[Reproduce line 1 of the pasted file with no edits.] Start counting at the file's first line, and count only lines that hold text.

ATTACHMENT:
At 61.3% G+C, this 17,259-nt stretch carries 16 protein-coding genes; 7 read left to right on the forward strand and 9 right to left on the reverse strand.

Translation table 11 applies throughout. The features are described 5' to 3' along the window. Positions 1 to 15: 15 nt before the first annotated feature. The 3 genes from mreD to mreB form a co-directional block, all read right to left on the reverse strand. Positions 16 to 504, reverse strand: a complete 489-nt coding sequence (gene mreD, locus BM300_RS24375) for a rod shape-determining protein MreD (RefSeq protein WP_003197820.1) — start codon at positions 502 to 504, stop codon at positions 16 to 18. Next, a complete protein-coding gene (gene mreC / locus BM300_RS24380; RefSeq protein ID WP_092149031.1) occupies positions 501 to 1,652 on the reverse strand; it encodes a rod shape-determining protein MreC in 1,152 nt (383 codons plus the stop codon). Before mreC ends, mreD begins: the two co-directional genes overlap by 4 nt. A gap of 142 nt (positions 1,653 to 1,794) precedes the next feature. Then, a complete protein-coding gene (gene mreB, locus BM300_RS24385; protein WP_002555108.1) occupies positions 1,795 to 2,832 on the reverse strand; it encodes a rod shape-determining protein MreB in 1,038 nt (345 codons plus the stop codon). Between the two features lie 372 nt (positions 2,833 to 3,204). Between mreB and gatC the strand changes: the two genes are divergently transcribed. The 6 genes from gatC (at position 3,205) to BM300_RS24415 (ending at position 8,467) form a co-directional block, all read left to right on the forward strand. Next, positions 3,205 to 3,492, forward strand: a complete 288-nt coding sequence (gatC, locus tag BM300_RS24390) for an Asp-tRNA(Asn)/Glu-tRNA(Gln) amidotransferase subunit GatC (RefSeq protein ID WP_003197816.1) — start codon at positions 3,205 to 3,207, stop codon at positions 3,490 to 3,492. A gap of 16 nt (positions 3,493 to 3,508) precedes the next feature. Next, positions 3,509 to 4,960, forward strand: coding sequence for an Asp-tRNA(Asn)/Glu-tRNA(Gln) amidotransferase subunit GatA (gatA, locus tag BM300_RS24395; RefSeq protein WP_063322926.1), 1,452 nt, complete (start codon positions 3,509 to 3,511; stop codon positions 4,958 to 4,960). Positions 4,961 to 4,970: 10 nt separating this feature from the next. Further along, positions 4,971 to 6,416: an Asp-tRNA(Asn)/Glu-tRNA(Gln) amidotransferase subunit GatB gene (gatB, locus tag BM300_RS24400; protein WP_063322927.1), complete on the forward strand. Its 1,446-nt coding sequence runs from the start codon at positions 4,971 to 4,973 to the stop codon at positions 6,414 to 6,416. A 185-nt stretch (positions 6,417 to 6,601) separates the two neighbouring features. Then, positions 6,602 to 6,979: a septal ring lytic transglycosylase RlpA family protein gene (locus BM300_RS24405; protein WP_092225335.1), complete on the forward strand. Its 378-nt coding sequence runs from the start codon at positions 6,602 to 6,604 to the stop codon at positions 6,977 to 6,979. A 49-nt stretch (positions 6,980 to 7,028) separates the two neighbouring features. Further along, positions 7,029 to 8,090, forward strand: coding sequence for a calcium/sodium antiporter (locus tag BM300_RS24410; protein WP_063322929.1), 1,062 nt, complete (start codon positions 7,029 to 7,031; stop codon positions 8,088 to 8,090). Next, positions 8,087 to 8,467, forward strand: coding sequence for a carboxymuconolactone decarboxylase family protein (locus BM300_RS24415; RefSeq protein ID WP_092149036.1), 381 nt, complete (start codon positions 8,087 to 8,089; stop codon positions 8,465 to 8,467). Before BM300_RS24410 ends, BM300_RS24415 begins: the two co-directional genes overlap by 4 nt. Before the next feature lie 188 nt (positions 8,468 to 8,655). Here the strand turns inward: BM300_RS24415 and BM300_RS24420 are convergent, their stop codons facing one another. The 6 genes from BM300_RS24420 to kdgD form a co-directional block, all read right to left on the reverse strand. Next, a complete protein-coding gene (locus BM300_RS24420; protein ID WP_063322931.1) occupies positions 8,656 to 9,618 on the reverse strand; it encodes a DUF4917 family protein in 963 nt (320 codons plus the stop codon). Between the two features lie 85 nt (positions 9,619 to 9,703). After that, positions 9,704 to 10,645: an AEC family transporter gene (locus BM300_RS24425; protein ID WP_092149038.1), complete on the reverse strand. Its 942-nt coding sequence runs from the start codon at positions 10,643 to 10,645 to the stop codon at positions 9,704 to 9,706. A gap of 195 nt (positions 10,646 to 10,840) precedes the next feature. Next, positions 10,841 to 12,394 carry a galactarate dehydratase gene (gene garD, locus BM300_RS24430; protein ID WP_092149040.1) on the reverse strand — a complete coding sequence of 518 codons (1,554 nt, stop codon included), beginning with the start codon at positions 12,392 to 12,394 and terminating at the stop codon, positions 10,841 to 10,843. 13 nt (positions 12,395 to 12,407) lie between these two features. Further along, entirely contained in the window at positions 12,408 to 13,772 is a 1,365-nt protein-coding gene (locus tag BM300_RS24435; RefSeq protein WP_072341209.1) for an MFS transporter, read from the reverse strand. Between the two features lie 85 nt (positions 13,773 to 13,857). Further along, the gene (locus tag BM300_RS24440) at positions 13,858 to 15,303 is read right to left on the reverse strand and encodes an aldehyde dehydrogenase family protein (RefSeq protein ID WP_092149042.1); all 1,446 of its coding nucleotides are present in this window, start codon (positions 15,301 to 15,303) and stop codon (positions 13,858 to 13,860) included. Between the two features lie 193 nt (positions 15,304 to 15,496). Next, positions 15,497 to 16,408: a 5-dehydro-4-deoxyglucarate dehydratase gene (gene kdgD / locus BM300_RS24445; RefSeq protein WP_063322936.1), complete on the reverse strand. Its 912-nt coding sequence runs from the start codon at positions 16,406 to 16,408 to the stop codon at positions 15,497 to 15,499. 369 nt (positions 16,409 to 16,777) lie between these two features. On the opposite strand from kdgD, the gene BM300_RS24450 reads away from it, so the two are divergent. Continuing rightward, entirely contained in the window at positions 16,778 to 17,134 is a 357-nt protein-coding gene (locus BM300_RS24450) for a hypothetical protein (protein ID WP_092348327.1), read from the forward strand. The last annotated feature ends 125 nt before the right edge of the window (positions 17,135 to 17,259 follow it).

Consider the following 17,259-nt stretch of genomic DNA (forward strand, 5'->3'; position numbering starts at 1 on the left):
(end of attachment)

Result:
At 61.3% G+C, this 17,259-nt stretch carries 16 protein-coding genes; 7 read left to right on the forward strand and 9 right to left on the reverse strand.